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07.14.2011 - 05:58PM

Category: Sustainability

Growing from what?


By Naomi Smith

"Green growth means fostering economic growth and development while ensuring that natural assets continue to provide the resources and environmental services on which our well-being relies." (OECD, 2011. Towards Green Growth, 9)

It doesn't take an economist to understand the basic economic principle that you can't grow an asset if you have destroyed the asset base. This fundamental principle seems to make perfect sense to us when we are talking about money, so why do we continually fumble with the equation when it comes to the natural asset base that our economic activity and human welfare depends on? What am I talking about? Well let me explain…

On Tuesday, June 28th, I was invited to the Green Growth and Development Workshop hosted by the Organization of Economic Development and Cooperation (OECD) in Paris. This jam-packed, one-day event brought together development agencies, green growth specialists and representatives from developing countries to discuss green growth and its relevance in developing countries.

Simon Upton, Director of the OECD's Environment Directorate launched the discussion by addressing the taboo subject of promoting economic growth in the face of our already globally over-stretched natural resource base. According to Mr. Upton, whether people like it or not, the OECD's extensive Green Growth Strategy (launched May, 2011) is an economic growth strategy not an environmental strategy. He explains that the extensive work the OECD has conducted to produce this Strategy has revealed to them that they cannot propose a green strategy to governments if it does not recognize the demand for growth. According to Upton, if there are any governments out there that don’t want growth, then they have never met them. However, he recognizes that the planet is not getting bigger and pressures on natural capital are rapidly increasing.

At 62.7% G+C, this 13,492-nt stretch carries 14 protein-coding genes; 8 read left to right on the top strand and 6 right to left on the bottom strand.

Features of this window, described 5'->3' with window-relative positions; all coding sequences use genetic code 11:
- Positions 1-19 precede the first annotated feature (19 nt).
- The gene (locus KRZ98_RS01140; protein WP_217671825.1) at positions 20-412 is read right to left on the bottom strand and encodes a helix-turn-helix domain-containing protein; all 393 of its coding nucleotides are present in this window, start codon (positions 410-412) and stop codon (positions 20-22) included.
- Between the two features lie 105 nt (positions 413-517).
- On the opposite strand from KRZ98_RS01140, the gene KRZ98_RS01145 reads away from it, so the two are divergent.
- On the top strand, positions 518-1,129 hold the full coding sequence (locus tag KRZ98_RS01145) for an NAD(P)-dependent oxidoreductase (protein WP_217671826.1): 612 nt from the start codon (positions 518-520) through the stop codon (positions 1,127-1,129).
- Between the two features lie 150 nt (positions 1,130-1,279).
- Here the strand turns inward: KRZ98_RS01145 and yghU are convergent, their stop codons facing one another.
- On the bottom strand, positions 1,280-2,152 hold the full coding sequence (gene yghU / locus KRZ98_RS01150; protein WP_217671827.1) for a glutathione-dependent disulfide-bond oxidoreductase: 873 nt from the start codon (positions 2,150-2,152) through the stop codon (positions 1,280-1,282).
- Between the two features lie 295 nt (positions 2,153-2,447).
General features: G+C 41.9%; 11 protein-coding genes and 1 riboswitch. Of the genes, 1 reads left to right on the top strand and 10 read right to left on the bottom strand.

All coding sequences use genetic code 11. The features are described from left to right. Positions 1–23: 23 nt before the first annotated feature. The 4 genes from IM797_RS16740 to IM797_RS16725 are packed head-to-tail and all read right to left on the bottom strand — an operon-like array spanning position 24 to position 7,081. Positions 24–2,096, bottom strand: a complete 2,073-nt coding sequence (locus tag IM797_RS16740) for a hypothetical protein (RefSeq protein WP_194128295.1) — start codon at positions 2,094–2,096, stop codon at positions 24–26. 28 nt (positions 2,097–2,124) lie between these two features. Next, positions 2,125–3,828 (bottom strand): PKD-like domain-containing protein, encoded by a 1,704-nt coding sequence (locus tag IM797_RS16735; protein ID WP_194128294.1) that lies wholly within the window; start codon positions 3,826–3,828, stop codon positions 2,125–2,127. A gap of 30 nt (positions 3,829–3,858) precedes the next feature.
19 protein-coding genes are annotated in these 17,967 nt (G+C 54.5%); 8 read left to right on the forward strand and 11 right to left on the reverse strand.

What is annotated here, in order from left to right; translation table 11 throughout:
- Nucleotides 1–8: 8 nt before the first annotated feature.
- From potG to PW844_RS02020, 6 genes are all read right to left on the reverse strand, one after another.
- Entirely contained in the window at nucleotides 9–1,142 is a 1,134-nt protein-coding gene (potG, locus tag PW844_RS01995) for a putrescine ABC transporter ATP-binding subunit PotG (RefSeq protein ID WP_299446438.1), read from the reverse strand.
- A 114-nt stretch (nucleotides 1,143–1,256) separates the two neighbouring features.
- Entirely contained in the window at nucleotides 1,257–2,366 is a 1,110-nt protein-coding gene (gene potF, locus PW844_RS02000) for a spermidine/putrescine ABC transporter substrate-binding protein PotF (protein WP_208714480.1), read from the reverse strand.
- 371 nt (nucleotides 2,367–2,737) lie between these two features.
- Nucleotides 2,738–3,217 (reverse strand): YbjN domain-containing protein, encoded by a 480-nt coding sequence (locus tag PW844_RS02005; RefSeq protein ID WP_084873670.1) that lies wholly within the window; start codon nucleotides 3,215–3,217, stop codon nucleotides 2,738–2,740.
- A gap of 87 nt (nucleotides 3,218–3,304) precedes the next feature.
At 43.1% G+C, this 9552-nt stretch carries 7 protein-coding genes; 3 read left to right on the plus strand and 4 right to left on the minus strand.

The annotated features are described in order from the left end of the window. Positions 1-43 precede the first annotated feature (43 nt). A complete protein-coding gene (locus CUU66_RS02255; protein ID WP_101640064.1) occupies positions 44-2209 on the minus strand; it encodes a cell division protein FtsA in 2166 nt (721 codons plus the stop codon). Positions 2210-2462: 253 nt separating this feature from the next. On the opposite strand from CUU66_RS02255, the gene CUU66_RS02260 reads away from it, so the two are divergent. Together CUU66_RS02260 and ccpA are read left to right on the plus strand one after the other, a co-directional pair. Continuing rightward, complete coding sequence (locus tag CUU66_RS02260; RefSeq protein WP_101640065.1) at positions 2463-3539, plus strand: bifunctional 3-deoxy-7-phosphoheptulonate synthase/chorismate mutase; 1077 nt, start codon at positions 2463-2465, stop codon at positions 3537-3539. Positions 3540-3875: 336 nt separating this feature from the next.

As a result, the OECD Green Growth Strategy aims to address the risks of un-green growth and provides recommendation to help governments identify the policies and methods that can help achieve the most efficient shift towards greener growth. Topics discussed within the green growth documents include - although are not limited to - green jobs and social aspects, green taxes and regulatory approaches, industrial restructuring and renewal, fiscal consolidation, green technologies, tools and action plans for policy makers and so on.

Upton explains that within the Strategy it is recognized that greening does have a cost. However, the research also highlights some of the huge inefficiencies we have in our current brown economy that could compensate for such costs. One poignant example is the reality of counterproductive energy subsidizing. For example, we are currently subsidizing fossil fuel by $312 billion globally, while simultaneously subsidizing renewable energy by $115 billion.